Canadian Prime Minister Justin Trudeau made a surprise visit to Kyiv to meet with Ukrainian President Volodymyr Zelensky on Saturday despite political scandals and raging wildfires at home.

The leftist Canadian leader, alongside progressive Deputy Prime Minister Chrystia Freeland, touched down in the Ukrainian capital on Saturday to recommit to Ottowa’s continued military and financial support for Zelensky’s war effort against Russia amid rumours of the long-awaited and much-hyped counter-offensive.

In a joint statement, Zelensky and Trudeau said: “The people of Ukraine can count on Canada to continue its political, financial, humanitarian and military support for as long as it takes – individually and through international cooperation within the G7, NATO, the United Nations and any other forum where Canada can bring its weight to bear.”

Ukrainian President Volodymyr Zelensky (R) and Canadian Prime Minister Justin Trudeau hug during a press conference following their talks in Kyiv on June 10, 2023. (Photo by Sergei SUPINSKY / AFP) (Photo by SERGEI SUPINSKY/AFP via Getty Images)

The statement stated that since the Russian invasion last year — dubbed a “special military operation” by the Kremlin — the Canadian government has committed to over $8 billion in “wide-ranging” aid to Ukraine.

“Canada is providing unprecedented military support, including tanks, air-defence systems and artillery, and continues to develop new assistance measures based on Ukraine’s needs,” the statement read. The Canadian PM announced that another $500 million would be sent to Ukraine in weapons and to train pilot fighters.

In a post on Twitter, Trudeau said: “Canada stands united with Ukraine. I’m in Kyiv to reaffirm that commitment to President Zelensky and the Ukrainian people as they maintain their resistance against Russia’s brutal war.”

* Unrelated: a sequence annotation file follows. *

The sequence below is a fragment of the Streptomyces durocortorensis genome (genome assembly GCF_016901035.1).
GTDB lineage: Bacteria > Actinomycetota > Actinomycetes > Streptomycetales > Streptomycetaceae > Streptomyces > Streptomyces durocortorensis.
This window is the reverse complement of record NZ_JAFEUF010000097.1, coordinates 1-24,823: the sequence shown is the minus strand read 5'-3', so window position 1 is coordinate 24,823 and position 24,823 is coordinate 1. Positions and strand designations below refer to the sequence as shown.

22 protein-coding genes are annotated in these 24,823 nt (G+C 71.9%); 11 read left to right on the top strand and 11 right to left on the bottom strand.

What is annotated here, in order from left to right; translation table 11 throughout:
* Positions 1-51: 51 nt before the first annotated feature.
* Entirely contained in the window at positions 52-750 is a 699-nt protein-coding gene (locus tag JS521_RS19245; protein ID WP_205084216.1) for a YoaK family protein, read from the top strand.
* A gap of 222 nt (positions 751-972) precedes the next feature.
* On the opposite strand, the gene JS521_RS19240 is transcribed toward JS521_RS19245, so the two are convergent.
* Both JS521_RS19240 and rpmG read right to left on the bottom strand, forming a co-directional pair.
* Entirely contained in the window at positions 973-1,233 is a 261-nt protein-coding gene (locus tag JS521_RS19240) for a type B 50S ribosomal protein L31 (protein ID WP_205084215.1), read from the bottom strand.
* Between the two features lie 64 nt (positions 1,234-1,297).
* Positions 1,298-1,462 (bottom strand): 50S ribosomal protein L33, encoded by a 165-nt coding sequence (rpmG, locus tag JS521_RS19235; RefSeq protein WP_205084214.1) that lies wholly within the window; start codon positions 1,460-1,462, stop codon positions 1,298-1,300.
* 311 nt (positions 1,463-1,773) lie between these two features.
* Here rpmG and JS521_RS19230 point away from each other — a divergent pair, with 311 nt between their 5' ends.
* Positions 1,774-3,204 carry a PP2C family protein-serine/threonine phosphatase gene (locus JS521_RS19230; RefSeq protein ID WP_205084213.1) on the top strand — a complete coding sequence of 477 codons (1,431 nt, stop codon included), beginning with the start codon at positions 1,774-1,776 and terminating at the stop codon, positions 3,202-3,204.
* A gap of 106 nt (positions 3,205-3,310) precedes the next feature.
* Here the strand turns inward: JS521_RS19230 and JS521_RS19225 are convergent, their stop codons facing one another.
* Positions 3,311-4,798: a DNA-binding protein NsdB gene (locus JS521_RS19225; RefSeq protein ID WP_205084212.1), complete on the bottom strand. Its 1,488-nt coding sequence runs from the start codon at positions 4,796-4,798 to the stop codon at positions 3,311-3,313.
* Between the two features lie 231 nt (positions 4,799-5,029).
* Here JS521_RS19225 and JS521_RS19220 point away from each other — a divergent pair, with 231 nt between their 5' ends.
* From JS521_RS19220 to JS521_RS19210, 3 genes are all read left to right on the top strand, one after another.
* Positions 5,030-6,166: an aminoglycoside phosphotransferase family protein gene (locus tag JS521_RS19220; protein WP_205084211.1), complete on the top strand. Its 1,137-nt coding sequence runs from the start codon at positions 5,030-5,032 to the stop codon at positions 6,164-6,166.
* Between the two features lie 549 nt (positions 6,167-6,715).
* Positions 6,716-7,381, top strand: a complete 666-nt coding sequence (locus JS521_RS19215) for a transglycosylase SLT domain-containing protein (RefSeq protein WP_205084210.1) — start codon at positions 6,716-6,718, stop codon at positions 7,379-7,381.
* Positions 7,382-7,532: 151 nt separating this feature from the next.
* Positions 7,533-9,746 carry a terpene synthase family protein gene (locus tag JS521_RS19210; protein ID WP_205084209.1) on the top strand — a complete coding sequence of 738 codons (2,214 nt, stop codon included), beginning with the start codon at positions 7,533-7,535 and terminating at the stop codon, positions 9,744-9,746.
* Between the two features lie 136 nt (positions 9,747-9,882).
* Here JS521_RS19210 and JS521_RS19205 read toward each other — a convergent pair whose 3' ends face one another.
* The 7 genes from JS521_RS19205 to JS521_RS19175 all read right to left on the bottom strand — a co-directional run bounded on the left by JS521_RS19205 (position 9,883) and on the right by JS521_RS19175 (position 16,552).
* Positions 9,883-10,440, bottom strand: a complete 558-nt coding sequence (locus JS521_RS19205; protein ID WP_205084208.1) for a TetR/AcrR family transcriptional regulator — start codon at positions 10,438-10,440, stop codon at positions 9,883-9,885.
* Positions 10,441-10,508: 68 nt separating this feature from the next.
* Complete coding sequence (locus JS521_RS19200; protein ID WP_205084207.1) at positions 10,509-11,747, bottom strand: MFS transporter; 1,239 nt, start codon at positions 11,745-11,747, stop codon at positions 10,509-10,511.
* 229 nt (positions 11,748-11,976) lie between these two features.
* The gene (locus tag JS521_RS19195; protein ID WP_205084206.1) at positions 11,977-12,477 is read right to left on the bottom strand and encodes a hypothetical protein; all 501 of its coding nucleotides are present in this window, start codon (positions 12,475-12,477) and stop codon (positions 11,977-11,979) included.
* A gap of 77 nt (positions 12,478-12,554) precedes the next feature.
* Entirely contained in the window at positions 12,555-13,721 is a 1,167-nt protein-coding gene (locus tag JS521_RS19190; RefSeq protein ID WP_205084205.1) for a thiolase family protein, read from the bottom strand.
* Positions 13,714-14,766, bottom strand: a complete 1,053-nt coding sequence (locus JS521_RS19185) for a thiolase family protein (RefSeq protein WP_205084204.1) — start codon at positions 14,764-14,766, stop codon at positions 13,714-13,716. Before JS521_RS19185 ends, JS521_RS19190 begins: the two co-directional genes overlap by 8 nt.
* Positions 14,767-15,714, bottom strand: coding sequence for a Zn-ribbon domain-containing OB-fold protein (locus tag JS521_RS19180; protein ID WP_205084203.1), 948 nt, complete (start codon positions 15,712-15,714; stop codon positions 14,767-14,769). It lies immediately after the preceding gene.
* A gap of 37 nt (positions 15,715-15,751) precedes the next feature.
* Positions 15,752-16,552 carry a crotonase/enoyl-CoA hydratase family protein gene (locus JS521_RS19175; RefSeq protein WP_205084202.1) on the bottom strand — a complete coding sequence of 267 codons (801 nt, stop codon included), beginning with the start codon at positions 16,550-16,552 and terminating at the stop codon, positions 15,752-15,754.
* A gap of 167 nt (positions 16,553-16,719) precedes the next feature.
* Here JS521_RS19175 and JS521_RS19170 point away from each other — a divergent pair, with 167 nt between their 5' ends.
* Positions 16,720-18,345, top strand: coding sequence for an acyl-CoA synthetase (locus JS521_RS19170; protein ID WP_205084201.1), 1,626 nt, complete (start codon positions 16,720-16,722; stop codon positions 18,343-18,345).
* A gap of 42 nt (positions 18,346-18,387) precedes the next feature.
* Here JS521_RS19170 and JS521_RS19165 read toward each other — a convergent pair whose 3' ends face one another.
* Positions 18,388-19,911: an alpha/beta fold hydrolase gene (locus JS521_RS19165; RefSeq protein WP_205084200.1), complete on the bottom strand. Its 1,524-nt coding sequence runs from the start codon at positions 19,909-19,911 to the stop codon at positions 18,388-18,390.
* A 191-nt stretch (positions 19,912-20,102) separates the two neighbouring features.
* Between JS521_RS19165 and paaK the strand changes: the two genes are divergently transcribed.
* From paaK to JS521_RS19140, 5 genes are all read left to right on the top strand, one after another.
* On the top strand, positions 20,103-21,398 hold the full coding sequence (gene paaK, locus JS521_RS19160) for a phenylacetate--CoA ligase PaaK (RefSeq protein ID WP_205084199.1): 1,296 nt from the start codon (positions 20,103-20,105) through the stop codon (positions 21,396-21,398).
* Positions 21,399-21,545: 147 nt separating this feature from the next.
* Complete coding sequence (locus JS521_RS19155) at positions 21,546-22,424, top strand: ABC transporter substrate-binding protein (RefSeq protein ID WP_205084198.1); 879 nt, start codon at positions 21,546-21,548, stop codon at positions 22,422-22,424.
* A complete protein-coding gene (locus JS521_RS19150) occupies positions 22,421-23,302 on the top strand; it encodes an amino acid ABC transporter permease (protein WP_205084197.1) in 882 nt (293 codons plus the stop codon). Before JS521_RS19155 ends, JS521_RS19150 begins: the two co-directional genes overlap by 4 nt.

The visit from Trudeau comes as the Zelensky government continues to deal with the fallout and flooding following the destruction of the Nova Kakhovka dam on the Dnipro River outside of Kherson, which both Kyiv and Moscow have accused each other of sabotaging.

The Canadian prime minister is dealing with a monumental disaster at home as well, with wildfires in the Quebec region and elsewhere raging to such an extent that smoke poured down into the Midwest and East Coast of the United States turning the air in places such as New York City in an orange haze.

For his part, Trudeau has attempted to lay the blame of the fires on climate change, writing earlier this week: “We’re seeing more and more of these fires because of climate change… We’ll keep working – here at home and with partners around the world – to tackle climate change and address its impacts.”

Canadian Prime Minister Justin Trudeau and Canada’s Minister of Finance Chrystia Freeland (L) arrive to visit an exhibition of destroyed vehicles in Kyiv on June 10, 2023, amid Russia’s invasion of Ukraine. (Photo by VALENTYN OGIRENKO / POOL / AFP) (Photo by VALENTYN OGIRENKO/POOL/AFP via Getty Images)

Yet, according to his own government’s statistics, wildfires in Canada have consistently declined over the past 40 years, and the lowest burn rate was experienced in 2020, when much of the population was locked in their homes, preventing much of the accidental fires that often contribute to the annual fires.

The trip to Ukraine also serves as a distraction for Trudeau from another blazing controversy on the domestic front, with his government facing a political crisis over accusations of Chinese Communist interference in the previous two federal elections to the alleged benefit of his left-wing Liberal Party.

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